Identifying students who may drop out

Many schools in the US now use early warning systems to help them identify students at risk of dropping out. Staff then intervene and monitor these at-risk students to try to keep them on course to graduation.

A new guide from the Institute of Education Sciences and REL Northwest reviews studies of these early warning systems. It summarises what is known about promising practices of early dropout warning systems and how schools can apply these research results. The results of several studies are discussed regarding:

  • Creating and training an early warning intervention team;
  • Establishing warning indicators that a student is off track;
  • Designing reports and applying report data;
  • Intervening appropriately with individual students; and
  • Assessing the intervention’s effectiveness and student progress.

Source: A Practitioner’s Guide To Implementing Early Warning Systems (2015), Institute of Education Sciences.

Improving reading outcomes for pupils with or at risk of reading problems

The US Institute of Education Sciences (IES) has released a new synthesis of research on improving reading outcomes for pupils with or at risk of reading problems. The purpose of the review is to describe what has been learned specifically from IES-funded research grants. A total of 111 peer-reviewed journal articles and book chapters that were products of 48 research projects are examined. A few key findings, which are grouped into four domains, are as follows:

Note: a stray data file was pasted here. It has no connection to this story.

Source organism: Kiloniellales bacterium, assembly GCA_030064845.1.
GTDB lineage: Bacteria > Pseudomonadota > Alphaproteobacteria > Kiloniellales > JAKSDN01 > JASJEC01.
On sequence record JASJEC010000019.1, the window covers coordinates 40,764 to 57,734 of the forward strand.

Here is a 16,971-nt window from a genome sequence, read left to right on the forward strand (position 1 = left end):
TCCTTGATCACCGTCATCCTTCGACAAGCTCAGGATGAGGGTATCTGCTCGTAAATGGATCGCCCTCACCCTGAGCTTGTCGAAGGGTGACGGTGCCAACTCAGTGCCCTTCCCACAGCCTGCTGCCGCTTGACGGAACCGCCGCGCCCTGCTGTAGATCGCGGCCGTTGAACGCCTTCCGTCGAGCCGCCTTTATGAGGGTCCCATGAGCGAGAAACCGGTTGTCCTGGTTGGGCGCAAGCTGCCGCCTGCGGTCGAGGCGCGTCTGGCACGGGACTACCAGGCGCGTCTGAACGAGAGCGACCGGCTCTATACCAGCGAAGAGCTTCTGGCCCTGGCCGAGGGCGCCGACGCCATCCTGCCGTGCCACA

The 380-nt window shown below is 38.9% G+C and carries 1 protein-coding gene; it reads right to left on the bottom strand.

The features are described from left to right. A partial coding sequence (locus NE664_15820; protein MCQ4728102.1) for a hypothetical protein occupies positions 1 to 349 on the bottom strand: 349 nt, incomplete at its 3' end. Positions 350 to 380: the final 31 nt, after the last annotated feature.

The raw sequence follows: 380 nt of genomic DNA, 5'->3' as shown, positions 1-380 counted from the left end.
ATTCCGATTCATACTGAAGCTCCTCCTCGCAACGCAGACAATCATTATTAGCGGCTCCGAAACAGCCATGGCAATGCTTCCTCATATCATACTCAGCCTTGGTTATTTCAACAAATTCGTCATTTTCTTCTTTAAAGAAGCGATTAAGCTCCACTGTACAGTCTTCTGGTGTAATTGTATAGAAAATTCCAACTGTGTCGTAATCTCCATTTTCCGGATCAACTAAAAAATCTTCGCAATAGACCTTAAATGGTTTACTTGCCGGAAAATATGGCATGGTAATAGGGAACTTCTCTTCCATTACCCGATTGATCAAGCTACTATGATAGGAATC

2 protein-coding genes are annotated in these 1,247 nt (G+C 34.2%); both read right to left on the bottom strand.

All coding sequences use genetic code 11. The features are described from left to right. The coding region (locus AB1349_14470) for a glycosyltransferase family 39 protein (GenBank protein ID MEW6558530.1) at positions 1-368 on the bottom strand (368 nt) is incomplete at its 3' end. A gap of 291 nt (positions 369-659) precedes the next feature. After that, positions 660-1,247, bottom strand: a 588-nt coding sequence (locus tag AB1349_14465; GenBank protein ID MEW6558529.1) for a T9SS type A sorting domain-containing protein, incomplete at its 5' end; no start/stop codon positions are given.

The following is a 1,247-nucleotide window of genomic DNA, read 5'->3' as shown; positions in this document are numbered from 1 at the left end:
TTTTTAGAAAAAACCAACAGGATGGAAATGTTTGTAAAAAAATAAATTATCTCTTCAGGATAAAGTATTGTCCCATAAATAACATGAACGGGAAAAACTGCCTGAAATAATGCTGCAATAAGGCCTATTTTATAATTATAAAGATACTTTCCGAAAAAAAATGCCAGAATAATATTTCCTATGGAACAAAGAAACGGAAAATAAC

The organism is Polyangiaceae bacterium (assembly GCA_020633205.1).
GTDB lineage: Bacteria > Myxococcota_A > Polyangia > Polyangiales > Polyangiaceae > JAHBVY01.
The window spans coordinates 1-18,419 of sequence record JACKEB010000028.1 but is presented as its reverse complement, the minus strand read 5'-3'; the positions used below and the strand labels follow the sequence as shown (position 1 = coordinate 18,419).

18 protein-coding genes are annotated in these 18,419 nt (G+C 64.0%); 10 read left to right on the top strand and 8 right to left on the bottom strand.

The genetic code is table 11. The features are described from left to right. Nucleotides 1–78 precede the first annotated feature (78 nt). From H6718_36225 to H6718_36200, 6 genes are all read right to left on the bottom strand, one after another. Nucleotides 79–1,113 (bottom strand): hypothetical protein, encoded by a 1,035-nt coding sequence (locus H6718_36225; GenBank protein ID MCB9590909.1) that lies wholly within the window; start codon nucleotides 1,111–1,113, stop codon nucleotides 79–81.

• Assessment: Screening all children’s reading skills (ie, universal screening) at the beginning of the school year, especially in the early years, can be a valid and efficient process to identify children who are at risk of reading difficulties.
  • Basic cognitive and linguistic processes: Malleable linguistic processes, such as oral language skills and vocabulary, positively predict children’s reading performance.
  • Intervention: Language outcomes for many preschool children at risk for language delays can improve if they are provided extensive opportunities to hear and use complex oral language.
  • Professional development: Developing teachers’ specialised knowledge and supporting consistent long-term implementation of research-based teaching strategies can improve delivery of complex, evidence-based teaching and interventions.

Source: Improving Reading Outcomes for Students with or at Risk for Reading Disabilities: A Synthesis of the Contributions from the Institute of Education Sciences Research Centers (2014), Institute of Education Sciences.

New York Times profiles evidence-based education

The New York Times has published an article on the work of the Institute of Education Sciences (IES) and the rise of evidence-based education.